While teaching at SUNY, I was amazed to find so many people using text messages and cell phones to communicate.  I’m a bit wary of these changes to our culture, because now, no one can really talk to each other or sit and listen to a lecture or a recital or a theatrical piece without those dreaded machines sounding off – and there’s always just one cell phone that rings that ruins it all, because not only does the sound of a loud cell phone destroy the moment, but there is always this afterthought – this decision we end up making whether or not we should pardon the user for bringing the cell phone to the quiet concert or tennis match.  After all, wouldn’t we bring our cell phones just in case of emergency?  What if it was our kids on the other line needing to escape a house fire?  Don’t get me wrong, because cell phones do help us out quite a bit.  I guess I long for the days without cell phones and without twenty-four hour news channels and the general preponderance of new nano-media.  This doesn’t make me seem too old, does it?

I remember when I had once exchanged email addresses with a woman I knew, and she immediately said that I was “ancient,” because I still use Hotmail as my email provider.  The computer I have now is very large and old and clunky, but it still works quite well.  Sure there are bugs in everything it does, but overtime I have become used to having this same old clunky computer, and I certainly won’t replace it just yet.  Everyone I know, actually, are buying these tablet computers, and many of them do tell me that I am missing the boat.  But if my old computer still works fairly well, there is no need to replace it.  And my printer is old too and is always malfunctioning when I need to print something out.  The printer I wouldn’t mind getting rid of, but my computer stays.  I have been happy with it all these years – and I think I’ve had my computer for at least ten years so far – but sometimes, when it presents me with errors, I really do want to smash it to the ground and just kick it over and over until it does what I’ve asked it to do.  I have gotten so close to my computer as of late that I rely on it for almost everything.  I know how it breathes, how it thinks, and when the thing just won’t shut down or reboot within an appropriate amount of time.  A dinosaur, I am, indeed, but I’m squeezing this computer until the day it just doesn’t turn on anymore.  I think I’ll bury it in the sand one day and offer its body as a sacrifice to God.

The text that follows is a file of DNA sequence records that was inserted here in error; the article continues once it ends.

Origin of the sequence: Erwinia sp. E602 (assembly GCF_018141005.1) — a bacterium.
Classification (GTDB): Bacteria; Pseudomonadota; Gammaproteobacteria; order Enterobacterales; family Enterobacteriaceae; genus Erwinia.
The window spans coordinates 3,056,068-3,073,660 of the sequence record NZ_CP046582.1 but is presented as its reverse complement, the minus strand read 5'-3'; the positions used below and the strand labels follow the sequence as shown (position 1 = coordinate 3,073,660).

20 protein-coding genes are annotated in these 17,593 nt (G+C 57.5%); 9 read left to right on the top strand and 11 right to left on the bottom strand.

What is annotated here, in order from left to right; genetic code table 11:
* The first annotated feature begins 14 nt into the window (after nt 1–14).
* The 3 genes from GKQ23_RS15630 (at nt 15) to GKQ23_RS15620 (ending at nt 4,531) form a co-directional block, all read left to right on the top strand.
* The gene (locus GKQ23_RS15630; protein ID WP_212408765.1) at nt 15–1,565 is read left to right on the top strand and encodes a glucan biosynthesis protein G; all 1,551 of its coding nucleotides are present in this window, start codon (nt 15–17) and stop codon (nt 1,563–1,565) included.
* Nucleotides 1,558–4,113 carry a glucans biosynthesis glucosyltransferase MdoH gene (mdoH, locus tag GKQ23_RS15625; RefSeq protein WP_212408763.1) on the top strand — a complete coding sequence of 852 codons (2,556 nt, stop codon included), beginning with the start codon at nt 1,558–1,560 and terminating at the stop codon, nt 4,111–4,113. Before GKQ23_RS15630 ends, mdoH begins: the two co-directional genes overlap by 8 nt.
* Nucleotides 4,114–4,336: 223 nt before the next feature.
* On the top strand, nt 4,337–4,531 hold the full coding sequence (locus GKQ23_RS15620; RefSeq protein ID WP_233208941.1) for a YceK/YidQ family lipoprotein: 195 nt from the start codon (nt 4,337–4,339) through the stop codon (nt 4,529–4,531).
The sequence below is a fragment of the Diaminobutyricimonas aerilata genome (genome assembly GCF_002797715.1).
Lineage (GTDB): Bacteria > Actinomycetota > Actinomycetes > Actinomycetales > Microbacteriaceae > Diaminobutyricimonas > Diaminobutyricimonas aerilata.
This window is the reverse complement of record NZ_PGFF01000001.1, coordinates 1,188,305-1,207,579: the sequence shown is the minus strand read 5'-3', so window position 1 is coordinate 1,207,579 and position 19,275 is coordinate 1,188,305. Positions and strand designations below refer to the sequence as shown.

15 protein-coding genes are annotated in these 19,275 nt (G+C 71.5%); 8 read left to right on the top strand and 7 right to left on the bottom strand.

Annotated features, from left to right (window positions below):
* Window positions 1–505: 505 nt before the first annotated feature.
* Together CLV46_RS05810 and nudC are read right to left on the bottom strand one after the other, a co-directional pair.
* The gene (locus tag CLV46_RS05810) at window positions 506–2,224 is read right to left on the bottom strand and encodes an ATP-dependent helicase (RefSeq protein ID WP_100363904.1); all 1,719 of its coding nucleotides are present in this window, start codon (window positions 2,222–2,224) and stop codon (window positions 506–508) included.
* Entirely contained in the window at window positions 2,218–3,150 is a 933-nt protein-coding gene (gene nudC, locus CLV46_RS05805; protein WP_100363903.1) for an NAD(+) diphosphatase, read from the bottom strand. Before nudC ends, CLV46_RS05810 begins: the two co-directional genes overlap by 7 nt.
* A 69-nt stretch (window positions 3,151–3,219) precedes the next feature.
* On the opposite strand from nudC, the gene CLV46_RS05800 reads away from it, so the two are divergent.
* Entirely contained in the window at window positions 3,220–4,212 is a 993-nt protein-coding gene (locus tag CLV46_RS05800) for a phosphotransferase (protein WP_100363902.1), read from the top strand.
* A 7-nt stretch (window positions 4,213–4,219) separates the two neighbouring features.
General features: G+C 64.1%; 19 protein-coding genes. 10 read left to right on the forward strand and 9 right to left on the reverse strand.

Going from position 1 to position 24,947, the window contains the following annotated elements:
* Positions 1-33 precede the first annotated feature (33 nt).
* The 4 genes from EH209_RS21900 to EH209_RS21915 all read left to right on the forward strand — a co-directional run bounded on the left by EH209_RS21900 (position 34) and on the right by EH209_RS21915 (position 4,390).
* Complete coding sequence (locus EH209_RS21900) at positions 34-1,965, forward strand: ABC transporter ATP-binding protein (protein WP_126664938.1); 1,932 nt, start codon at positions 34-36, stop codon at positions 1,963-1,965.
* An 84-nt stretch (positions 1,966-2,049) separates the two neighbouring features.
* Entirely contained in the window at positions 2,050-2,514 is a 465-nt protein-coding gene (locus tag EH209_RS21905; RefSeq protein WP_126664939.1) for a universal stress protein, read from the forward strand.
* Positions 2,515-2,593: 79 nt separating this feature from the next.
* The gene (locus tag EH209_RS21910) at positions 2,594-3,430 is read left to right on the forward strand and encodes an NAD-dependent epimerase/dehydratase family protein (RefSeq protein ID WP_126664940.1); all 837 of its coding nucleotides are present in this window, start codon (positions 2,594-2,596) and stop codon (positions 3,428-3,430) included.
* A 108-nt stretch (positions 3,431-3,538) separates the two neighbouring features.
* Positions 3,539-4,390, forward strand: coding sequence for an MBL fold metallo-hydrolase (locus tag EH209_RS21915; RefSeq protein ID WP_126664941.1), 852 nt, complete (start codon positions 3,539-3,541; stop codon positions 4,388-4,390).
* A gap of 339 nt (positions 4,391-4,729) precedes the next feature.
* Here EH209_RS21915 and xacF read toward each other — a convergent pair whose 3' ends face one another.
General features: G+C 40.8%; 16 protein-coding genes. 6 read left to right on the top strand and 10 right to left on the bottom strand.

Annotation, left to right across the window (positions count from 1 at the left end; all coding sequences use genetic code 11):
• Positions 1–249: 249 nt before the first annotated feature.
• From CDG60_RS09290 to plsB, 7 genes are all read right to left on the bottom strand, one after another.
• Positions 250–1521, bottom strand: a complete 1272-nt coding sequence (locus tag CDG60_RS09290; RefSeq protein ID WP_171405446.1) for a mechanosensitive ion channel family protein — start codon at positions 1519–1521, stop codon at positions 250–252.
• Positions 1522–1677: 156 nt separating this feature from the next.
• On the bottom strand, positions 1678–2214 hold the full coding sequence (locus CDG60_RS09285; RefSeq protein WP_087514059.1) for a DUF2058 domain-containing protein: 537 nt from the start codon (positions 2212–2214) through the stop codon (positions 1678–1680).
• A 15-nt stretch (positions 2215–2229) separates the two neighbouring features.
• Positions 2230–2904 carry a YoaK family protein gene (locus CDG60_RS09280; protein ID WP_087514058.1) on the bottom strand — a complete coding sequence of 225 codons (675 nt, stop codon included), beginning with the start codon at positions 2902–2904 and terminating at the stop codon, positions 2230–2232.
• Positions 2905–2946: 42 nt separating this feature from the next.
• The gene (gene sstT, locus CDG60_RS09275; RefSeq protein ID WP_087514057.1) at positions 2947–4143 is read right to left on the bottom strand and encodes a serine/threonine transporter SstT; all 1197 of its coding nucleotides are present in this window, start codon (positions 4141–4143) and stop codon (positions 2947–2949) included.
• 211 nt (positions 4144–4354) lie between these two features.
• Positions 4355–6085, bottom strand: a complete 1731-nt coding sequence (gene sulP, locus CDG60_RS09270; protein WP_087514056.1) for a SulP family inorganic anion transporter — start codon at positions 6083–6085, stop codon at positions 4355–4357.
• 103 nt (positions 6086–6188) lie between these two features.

Harvey Havel is the author of five novels. This past spring, Stories from the Fall of the Empire, his sixth book and his first collection of short stories, was recently released by Publish America. Later this summer, Two Tickets to Memphis, his sixth novel, is forthcoming from Publish America as well. Havel has previously taught Writing at Bergen Community College in Paramus, New Jersey and also at SUNY Albany and the College of St. Rose, both in Albany, New York. Born in Lahore, Pakistan in 1971, Havel now resides full time in Albany, New York.